Poised, to name another leader. The British Conservative Party isn’t so defined by incapacity but its strange invincibility.
Rishi Sunak and Liz Truss take part in the BBC Leadership debate at Victoria Hall on July 25, 2022 in Hanley, England. (Jacob King/WPA Pool/Getty Images
PHOENIX–The British Conservative Party is said to have this much in common with the immortal bird that is this American city’s namesake: it lives; it apparently dies; it rises swiftly again.
Though far away from Greenwich Mean Time here in Arizona, I read the Isles suffered a Tucson-tier summer season this year, at least by British standards. This inferno reached the U.K. Conservative Party’s upper caste which ousted Prime Minister Boris Johnson last year. In power, at least in part, since 2010, by American Labor Day the “Tories” will have to select their fourth leader in six summers.
The stylish David Cameron was closely followed by Theresa May who, like the eccentric Boris Johnson, governed for three consecutive years. Now Liz Truss, the unco foreign secretary, is odds-on for a turn at the wheel.
In 2005, the venerable British journalist Geoffrey Wheatcroft penned “The Strange Death of Tory England.” Therein, he documented the center-right party’s perplexing fall from eighteen years in power under Margaret Thatcher and John Major, to becoming utterly outclassed and certainly outfoxed by Tony Blair’s rival “New Labour.” Wheatcroft aptly diagnosed the Iraq War-championing Blair’s power as being rooted in his “brilliant cynical sincerity.”
But there has been something else since Wheatcroft’s masterpiece was published. It has been Labour that has died at the hands a right-wing party.
Only Blair has bested a Conservative challenger in a general election, since 1974. In other words, the only center-left winner in British national politics since the year President Richard Nixon resigned, or the time Joe Biden was a first-term senator, has been “the Blair creature” as cantankerous British columnist Peter Hitchens calls the man.
The Conservatives are now something like a permanent governing party. Not quite as powerful as the Japanese Liberal Democrat Party, but similar enough to be considered a center-right party. It can change its leaders at will, much like the LDP. And it pays little.
Ross Douthat in the Times last year posited a phoenix-style resurgence of Reaganism, in an era where crime, communism, and inflation returned from history; a continent from here and an ocean away, neo-Thatcherism is vogueish.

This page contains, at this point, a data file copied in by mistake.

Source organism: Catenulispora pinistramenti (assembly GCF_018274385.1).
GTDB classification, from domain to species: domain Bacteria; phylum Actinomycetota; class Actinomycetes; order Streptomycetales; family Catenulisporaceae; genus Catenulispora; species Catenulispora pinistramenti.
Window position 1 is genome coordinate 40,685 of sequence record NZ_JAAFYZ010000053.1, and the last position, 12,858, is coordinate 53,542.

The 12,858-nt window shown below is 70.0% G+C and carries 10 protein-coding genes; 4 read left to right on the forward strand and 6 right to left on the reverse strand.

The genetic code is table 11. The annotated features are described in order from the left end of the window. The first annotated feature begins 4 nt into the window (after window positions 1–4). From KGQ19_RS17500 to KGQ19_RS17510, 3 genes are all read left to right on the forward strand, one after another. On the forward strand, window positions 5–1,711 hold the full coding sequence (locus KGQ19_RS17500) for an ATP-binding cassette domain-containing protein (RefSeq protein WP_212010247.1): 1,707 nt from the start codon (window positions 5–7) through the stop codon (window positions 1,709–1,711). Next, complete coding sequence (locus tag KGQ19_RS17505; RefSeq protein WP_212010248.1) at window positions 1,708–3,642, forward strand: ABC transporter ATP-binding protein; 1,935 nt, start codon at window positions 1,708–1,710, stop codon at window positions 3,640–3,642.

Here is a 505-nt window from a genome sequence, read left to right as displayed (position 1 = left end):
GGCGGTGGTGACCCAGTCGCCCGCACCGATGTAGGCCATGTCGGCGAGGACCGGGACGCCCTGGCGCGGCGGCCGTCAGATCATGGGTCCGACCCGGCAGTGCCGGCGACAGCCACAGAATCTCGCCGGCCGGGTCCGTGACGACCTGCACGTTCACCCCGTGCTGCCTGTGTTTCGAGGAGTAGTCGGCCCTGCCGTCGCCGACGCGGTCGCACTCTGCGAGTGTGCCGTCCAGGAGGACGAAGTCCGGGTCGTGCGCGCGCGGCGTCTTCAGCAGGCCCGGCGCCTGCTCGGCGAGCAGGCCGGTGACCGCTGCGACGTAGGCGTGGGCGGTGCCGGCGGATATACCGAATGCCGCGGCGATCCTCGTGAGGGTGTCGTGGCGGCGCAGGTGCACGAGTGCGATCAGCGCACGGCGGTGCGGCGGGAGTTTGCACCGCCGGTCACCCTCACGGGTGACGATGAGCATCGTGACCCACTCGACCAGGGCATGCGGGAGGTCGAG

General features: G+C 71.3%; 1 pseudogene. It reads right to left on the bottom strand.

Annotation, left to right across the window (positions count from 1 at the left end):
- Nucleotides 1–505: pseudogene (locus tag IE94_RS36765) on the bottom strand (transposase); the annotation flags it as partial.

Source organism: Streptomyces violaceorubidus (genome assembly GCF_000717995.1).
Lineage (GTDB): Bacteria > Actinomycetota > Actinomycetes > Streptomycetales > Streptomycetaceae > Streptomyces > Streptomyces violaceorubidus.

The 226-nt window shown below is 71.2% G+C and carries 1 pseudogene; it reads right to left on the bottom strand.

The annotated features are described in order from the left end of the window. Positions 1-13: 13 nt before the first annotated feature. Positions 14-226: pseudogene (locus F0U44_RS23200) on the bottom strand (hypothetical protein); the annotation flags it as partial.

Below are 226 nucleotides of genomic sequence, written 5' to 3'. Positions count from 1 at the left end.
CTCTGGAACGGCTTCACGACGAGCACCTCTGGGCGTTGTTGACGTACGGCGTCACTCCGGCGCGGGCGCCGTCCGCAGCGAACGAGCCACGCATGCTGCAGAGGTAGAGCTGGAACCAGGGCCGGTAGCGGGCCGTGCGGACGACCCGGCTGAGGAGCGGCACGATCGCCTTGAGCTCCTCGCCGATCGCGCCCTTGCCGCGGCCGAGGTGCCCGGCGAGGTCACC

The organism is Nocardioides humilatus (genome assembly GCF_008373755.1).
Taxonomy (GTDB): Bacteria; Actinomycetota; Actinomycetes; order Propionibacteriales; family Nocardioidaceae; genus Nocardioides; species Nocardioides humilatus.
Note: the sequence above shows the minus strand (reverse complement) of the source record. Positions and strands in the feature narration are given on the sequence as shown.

When I think of Margaret Thatcher, a series of ghastly associations flits through my mind: her passionate hostility toward unions, the time she spanked Christopher Hitchens with a rolled-up batch of papers (punctuating the blow with ‘naughty boy!’), and her infamous claim that ‘there is no such thing as society.’ To put it in the grating parlance of the Trump era, the last of these has always struck me as saying the quiet part out loud.
Truss will likely triumph as the British right-wing’s naked dominance.
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Whatever Truss actually believes–she had a libertarian phase; or, in British English, she was a Liberal Democrat–her ascent represents the victory of China hawkishness, Russia hawkishness, and low tax over the program of her jejune rival, Rishi Sunak, more dovish and less cynical about the state.
This is not the Grenache/Syrah mix I would reach for. If I’m asked, Truss would be the most perspicacious. Johnson is comically betrayed by Truss (to what?). ), Sunak is distinguished by his utter guilelessness–he plays the part of a man who married into millions pitch-perfect.
Truss’s undead Thatcherism, or any society whatsoever, is what left-leaning abominators call a low-trust community. This philosophy is responsive to the changing world, where not even the Dollar and Pound Sterling are as reliable. This philosophy recognizes the necessity of permanent survival and the fact that there are always knives around. A British politician would certainly know.